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An Introduction to the eCos World

📄 Contents

  1. Where It All Started—Cygnus Solutions
  2. The Origins of eCos
  3. Architecture Overview
  4. Summary
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Take a brief look at the origins of the Embedded Configurable Operating System (eCos) and the people and company behind it. Get a glimpse of the configurable architecture of eCos, the core functionality, the different processors and evaluation platforms supported, and technical assistance options available.
This chapter is from the book

In this first chapter, we take a brief look at the origins of the Embedded Configurable Operating System (eCos) and the people and company behind it. We then get an overview of the configurable architecture of eCos, the core functionality, the different processors and evaluation platforms supported, and technical assistance options available.

Lastly, we get an overview of the eCos architecture and a look at the terminology used to describe the different pieces of the configuration system. The overview gives us a general idea of the components we detail in later chapters, and the terminology described in this chapter is used throughout the book.

1.1 Where It All Started—Cygnus Solutions

Michael Tiemann, David Henkel-Wallace, and John Gilmore founded Cygnus Solutions in 1989. The idea behind Cygnus Solutions was to provide high-quality support and development for open source software. It was initially unclear whether this business model would work out; however, by the end of the first year it was obvious from the value of the support and development contracts that the business was real. The workload was enormous for the five-person company (the three founders, a salesperson, and a part-time graduate student).

It was clear that the engineering support model worked; however, the costs to fulfill these contracts were very high. In order to generate income at a lower cost, the engineers had to put their heads together to come up with an idea. The plan was to focus their development efforts on a small set of open-source technology that could be sold. The key to maintaining this development on an order that could be handled by the group was to keep the focus very small. What they came up with was selling the GNU compiler (GCC) and debugger (GDB) as shrink-wrapped software. This was the right team of people to do the job. Michael Tiemann, who contributed numerous GNU compiler ports and also wrote the first native C++ compiler (GNU C++ or G++), took on the task of working on GCC; David Henkel-Wallace worked on the binary utilities (binutils) and the library; and John Gilmore worked on GDB.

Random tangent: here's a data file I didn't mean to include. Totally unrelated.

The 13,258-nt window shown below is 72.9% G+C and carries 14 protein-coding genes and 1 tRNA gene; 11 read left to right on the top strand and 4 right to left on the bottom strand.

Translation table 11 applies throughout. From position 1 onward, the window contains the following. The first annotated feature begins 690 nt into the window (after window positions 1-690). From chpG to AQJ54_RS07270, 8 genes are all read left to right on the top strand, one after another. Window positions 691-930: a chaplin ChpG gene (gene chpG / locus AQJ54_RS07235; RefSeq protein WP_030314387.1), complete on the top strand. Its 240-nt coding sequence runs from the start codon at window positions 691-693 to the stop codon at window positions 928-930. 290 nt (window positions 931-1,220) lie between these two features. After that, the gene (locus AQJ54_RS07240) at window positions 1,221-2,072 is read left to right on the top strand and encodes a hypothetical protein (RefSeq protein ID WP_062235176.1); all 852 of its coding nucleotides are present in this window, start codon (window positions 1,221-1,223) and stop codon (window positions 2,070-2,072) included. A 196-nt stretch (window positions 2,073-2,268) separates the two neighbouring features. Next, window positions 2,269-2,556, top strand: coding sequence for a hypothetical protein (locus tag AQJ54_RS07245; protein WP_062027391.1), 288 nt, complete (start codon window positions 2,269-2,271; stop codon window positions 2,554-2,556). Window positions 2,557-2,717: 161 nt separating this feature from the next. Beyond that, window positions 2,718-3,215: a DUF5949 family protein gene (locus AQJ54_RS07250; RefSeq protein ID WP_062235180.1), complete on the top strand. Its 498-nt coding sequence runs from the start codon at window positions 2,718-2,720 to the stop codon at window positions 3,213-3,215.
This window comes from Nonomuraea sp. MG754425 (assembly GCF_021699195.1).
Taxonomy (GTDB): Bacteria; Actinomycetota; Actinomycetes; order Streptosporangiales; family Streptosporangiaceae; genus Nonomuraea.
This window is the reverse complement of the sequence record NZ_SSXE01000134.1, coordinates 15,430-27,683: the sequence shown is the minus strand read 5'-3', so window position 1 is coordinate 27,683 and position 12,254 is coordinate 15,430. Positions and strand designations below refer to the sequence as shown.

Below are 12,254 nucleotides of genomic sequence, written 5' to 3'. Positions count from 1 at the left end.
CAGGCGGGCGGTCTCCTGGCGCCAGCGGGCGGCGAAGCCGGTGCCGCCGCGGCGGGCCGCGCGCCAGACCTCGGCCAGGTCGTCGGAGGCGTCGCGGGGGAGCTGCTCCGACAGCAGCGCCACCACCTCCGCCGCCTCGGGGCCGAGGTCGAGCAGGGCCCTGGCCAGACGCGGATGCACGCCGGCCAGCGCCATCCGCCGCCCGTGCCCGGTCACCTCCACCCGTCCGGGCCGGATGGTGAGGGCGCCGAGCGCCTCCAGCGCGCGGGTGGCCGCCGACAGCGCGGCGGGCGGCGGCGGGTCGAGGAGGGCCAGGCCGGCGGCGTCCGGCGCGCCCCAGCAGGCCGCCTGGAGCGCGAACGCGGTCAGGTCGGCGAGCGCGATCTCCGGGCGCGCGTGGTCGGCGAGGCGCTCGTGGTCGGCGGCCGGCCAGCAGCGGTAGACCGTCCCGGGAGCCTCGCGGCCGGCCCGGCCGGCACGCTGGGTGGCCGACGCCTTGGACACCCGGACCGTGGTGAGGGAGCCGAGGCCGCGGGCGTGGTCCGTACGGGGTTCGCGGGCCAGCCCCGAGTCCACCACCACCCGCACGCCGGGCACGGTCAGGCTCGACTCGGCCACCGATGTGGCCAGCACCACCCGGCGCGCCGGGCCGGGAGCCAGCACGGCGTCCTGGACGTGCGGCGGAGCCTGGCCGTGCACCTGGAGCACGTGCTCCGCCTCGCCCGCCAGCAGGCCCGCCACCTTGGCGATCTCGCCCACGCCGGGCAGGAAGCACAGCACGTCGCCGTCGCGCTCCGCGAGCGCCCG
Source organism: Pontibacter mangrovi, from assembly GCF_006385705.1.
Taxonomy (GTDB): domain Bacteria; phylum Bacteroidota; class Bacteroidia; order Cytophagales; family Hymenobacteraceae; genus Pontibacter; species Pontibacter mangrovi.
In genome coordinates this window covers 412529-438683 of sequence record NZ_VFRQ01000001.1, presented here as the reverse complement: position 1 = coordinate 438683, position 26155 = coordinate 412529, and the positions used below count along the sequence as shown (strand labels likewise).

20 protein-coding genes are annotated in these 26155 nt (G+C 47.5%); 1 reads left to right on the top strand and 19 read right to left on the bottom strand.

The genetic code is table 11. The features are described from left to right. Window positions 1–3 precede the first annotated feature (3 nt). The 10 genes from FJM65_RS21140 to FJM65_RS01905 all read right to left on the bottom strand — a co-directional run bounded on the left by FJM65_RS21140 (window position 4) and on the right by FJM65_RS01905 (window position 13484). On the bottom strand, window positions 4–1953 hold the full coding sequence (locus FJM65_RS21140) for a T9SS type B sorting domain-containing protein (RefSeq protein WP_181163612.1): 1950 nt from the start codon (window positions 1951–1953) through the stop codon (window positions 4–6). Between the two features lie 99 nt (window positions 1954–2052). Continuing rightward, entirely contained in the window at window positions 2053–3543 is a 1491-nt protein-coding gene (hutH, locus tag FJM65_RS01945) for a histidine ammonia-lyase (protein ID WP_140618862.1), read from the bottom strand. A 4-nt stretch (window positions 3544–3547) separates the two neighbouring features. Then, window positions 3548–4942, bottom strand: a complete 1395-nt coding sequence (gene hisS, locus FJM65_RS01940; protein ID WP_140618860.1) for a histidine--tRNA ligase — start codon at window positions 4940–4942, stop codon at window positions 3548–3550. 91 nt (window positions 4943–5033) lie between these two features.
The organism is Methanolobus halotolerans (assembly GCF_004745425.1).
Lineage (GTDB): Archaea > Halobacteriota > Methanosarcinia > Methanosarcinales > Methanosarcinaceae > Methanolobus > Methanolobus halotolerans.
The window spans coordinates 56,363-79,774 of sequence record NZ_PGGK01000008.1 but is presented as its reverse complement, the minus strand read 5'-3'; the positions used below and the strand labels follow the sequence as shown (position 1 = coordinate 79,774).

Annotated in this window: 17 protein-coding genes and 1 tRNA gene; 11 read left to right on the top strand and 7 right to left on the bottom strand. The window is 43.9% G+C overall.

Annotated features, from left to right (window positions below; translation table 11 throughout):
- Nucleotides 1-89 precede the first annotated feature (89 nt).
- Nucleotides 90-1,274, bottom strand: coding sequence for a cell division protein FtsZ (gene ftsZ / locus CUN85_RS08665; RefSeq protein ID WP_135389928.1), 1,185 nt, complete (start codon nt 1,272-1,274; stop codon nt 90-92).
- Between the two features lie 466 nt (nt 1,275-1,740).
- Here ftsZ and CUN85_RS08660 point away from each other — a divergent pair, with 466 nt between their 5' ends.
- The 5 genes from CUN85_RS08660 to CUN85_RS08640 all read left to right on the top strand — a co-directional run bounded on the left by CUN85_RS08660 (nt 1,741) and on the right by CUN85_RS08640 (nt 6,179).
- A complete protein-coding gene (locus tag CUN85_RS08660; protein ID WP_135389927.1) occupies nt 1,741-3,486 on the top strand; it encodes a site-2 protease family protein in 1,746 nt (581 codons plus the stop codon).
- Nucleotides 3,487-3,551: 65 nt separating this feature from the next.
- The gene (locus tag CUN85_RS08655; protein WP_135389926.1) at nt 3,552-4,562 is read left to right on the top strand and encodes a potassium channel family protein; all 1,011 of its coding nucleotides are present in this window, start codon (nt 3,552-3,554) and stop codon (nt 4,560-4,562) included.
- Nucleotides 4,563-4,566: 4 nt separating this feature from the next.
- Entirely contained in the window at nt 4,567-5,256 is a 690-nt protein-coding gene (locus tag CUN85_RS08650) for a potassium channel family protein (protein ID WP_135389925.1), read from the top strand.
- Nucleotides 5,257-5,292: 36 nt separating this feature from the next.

This task grew to monumental proportions. One advantage, or so it seemed, was that John Gilmore decided to become the new GDB maintainer. Making this known to the Internet community immediately flooded him with different versions of GDB. Now came the task of integrating these new version features.

Eventually, the hard work paid off in what today is called the GNUPro Developers Kit. The kit includes:

  • GCC—the highly optimized ANSI-C compiler.

  • G++—ANSI-tracking C++ compiler.

  • GDB—source- and assembly-level debugger.

  • GAS—GNU assembler.

  • LD—GNU linker.

  • Cygwin—UNIX environment for Windows.

  • Insight—a graphical user interface (GUI) for GDB.

  • Source-Navigator—source code comprehension tool.

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